The Coeur D'Alene Tribe
engages in gambling
activities pursuant to the Indian Gaming Regulatory Act, 25
U.S.C. § 2701 et seq. It created a National Indian
Lottery that allowed off reservation participants to purchase
tickets by telephone from outside of the state of Idaho. It
sought toll free telephone service from AT&T for this lottery.
AT&T refused, citing 18
U.S.C.§ 1084(d), which provides, in part that "When
any common carrier, subject to the jurisdiction of the Federal Communications Commission,
is notified in writing by a Federal, State, or local law
enforcement agency, acting within its jurisdiction, that any
facility furnished by it is being used or will be used for the
purpose of transmitting or receiving gambling information in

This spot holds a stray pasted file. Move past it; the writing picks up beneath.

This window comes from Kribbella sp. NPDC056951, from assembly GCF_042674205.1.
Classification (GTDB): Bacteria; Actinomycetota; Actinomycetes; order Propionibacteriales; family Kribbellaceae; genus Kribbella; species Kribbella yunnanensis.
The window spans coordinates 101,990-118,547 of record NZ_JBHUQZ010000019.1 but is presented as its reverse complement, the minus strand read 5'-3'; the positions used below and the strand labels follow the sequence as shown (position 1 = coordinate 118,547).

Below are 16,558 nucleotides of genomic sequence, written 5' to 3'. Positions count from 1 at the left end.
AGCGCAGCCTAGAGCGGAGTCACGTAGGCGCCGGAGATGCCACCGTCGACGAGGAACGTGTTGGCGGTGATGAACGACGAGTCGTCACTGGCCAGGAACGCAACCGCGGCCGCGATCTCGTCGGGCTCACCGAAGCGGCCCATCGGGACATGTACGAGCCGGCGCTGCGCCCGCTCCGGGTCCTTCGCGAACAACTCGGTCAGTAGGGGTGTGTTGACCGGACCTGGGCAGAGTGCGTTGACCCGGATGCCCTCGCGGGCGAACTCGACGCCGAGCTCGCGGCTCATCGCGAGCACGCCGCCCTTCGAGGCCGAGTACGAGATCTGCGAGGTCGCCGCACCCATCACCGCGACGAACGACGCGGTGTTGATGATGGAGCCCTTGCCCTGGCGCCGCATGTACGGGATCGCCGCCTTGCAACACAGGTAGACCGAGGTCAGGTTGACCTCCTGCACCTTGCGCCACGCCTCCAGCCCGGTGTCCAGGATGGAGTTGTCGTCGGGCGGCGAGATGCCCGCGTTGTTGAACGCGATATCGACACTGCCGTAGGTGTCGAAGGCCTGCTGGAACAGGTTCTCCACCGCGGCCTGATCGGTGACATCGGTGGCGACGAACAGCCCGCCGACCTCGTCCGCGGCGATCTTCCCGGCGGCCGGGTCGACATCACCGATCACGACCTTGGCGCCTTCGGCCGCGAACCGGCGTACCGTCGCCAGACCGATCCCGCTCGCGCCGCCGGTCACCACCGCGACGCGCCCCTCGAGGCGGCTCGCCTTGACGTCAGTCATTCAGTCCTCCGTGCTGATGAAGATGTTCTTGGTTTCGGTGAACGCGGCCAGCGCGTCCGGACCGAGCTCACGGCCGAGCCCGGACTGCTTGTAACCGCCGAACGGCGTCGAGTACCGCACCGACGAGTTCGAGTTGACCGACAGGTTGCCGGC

interstate or foreign commerce in violation of Federal, State
or local law, it shall discontinue or refuse, the leasing,
furnishing, or maintaining of such facility ..." It had
received such letters from states.
The tribe filed a complaint in the Coeur D'Alene tribal court
against AT&T seeking declaratory and injunctive relief
pursuant to the common carrier obligations of the
Communications Act. The Act, at 47 U.S.C.
§ 201(a) provides, in part, that "It shall be the
duty of every common carrier engaged in interstate or foreign
communication by wire or radio to furnish such communication
service upon reasonable request therefor ..." The tribal
court held that the telephone lottery was lawful under the
IGRA, and enjoined AT&T from refusing to provide the
AT&T then filed a complaint in U.S. District Court (DIdaho)
against the tribe challenging the jurisdiction of the tribal
court, and its interpretation of federal statutes. The
District Court did not address tribal jurisdiction, but